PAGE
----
Right after the bell rings to end the school day, Shari Gateley hurriedly tidies up her classroom and dashes into the teachers’ lounge. She emerges in sneakers and a campaign T-shirt, ready to knock on doors for Drew Edmondson, the Democratic candidate for governor in traditionally Republican Oklahoma.
Gateley was one of thousands of teachers who walked out this year to protest spending cuts and low salaries, an experience she remembers as inspiring but ultimately unsatisfying. Although the Republicans who run the state agreed to grant raises, education funding remained low as class sizes rose.
“There were legislators that said to us, ‘Teachers don’t vote, so I don’t really care,’” she said.
She’s been out to prove them wrong ever since, volunteering for a political campaign for the first time in her life. And Gateley is part of a wave of teacher-led activism that Democrats hope will reshape politics in including Oklahoma, Kansas, Wisconsin and Arizona, where Republicans’ tax cuts have led to four-day school weeks, outdated textbooks and teacher resignations.
“I felt like I didn’t have time for campaign stuff. But I decided I couldn’t use that as an excuse anymore,” she said. “Because I also don’t have time for oversized classrooms or to not be paid what I deserve.”
Success in several races for governor where education looms large would give Democrats a political foothold in states that President Donald Trump carried just two years ago, and an important check on Republicans as the states redraw political districts after the 2020 census.
It would also be proof “that states can only cut education so far because they face a kind of revolt, even in deeply, deeply red states,” said Charles Franklin, director of the Marquette Law School Poll.
“The schoolchildren have been subjected as guinea pigs to a Republican ideological experiment,” said Washington state Gov. Jay Inslee, chairman of the Democratic Governors Association. “Many of us believe that experiments belong in the chemistry classroom.”
Jon Thompson, communications director for the Republican Governors Association, said his party could defend its turf by promising to use tax dollars efficiently rather than simply pumping more money into education.
“Republican gubernatorial candidates understand that students should come first, not teachers unions or bureaucrats,” he said.
In Wisconsin, Republican Gov. Scott Walker became a national figure by targeting unions and cutting taxes. Angry labor groups tried to recall him in 2012 and failed. But now, as Walker seeks a third term, the political tide has shifted, according to Marquette polling.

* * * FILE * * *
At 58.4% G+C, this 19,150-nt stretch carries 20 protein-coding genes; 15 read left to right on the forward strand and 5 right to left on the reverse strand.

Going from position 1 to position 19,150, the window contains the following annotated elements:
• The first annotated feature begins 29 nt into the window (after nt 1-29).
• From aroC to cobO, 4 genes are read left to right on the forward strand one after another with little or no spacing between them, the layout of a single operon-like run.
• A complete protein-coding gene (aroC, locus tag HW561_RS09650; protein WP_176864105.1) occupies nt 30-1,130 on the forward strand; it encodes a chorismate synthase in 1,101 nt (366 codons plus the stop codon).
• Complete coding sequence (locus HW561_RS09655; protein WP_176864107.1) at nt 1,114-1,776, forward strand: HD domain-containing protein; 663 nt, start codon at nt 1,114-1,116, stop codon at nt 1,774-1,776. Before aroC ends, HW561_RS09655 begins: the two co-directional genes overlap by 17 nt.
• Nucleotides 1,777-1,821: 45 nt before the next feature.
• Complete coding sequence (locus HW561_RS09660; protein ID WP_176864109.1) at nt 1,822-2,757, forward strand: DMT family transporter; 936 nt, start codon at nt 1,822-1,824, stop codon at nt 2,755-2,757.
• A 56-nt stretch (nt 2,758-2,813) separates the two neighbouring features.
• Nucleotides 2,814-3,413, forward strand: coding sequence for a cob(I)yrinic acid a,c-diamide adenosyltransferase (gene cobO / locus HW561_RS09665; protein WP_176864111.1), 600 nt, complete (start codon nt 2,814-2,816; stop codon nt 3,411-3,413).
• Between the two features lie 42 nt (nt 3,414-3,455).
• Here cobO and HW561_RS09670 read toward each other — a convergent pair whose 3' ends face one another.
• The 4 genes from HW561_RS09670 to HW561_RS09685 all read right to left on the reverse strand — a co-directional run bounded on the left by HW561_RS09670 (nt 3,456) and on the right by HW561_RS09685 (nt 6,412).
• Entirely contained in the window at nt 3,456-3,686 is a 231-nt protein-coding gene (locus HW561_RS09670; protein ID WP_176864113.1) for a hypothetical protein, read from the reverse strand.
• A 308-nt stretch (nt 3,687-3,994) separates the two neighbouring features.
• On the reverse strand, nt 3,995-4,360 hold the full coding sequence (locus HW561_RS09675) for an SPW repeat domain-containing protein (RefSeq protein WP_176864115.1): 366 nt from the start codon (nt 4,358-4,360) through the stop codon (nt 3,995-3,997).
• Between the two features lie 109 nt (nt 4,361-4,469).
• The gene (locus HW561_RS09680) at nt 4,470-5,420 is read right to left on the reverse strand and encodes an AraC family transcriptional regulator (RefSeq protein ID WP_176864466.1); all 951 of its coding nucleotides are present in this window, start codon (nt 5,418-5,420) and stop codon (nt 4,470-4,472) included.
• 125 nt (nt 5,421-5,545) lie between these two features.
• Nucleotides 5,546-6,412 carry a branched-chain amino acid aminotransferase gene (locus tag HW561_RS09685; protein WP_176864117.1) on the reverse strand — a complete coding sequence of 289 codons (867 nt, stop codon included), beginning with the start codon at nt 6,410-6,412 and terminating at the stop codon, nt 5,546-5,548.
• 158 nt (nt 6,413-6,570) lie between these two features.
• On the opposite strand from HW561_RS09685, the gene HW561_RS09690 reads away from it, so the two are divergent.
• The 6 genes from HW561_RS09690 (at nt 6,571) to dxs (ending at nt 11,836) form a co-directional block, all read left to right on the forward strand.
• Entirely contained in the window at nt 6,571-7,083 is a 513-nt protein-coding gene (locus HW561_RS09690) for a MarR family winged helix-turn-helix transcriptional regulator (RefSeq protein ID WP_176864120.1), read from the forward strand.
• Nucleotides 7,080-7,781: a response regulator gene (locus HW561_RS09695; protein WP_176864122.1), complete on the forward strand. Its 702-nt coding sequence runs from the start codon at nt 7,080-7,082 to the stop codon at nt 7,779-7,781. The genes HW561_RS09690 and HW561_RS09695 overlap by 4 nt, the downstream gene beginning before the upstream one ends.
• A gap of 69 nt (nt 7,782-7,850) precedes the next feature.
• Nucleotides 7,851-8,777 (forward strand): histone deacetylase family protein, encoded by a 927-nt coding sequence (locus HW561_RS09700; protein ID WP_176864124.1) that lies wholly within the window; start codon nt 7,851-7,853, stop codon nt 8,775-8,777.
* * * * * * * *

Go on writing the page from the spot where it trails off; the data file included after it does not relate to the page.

Five years ago, research showed that Wisconsin was narrowly divided over whether to keep property taxes low or pay more to increase school funding. This month the nonpartisan Marquette poll showed a clear preference for spending more on education, 57 percent to 37 percent.
The changing dynamic is already having an impact at the local level. Voters around the state passed 85 percent of ballot questions seeking more borrowing or tax revenue for schools, a total of $648.1 million, according to the Wisconsin Policy Forum. An additional $1.4 billion will be on the ballot in various districts next month.
It’s presented a challenge for Walker. “What was a strength for him — because people were concerned about their property taxes — has become a weakness for him,” Franklin said.
Walker has rebranded himself as the “education governor” who has made “a record investment in schools,” even though, when adjusted for inflation, schools get less state money than before he took office.
Walker is opposed by Tony Evers, a Democrat who is Wisconsin’s state schools superintendent. Evers has promised to put more money into early childhood education and public schools, funded by eliminating corporate tax breaks or raising levies on the wealthy.
Polls show a close race. A Marquette survey this month showed Walker leading by a single, statistically insignificant percentage point. A NBC News/Marist poll recently showed Evers in the lead.
Democrats nominated another education figure for governor in Arizona. David Garcia, a university professor who specializes in school policy, is running to oust Republican Gov. Doug Ducey, who is seeking a second term.
“A change in education is Arizona’s No. 1 issue,” Garcia said in a televised debate. “It is my strength, it is Ducey’s weakness, and it’s going to be the difference.”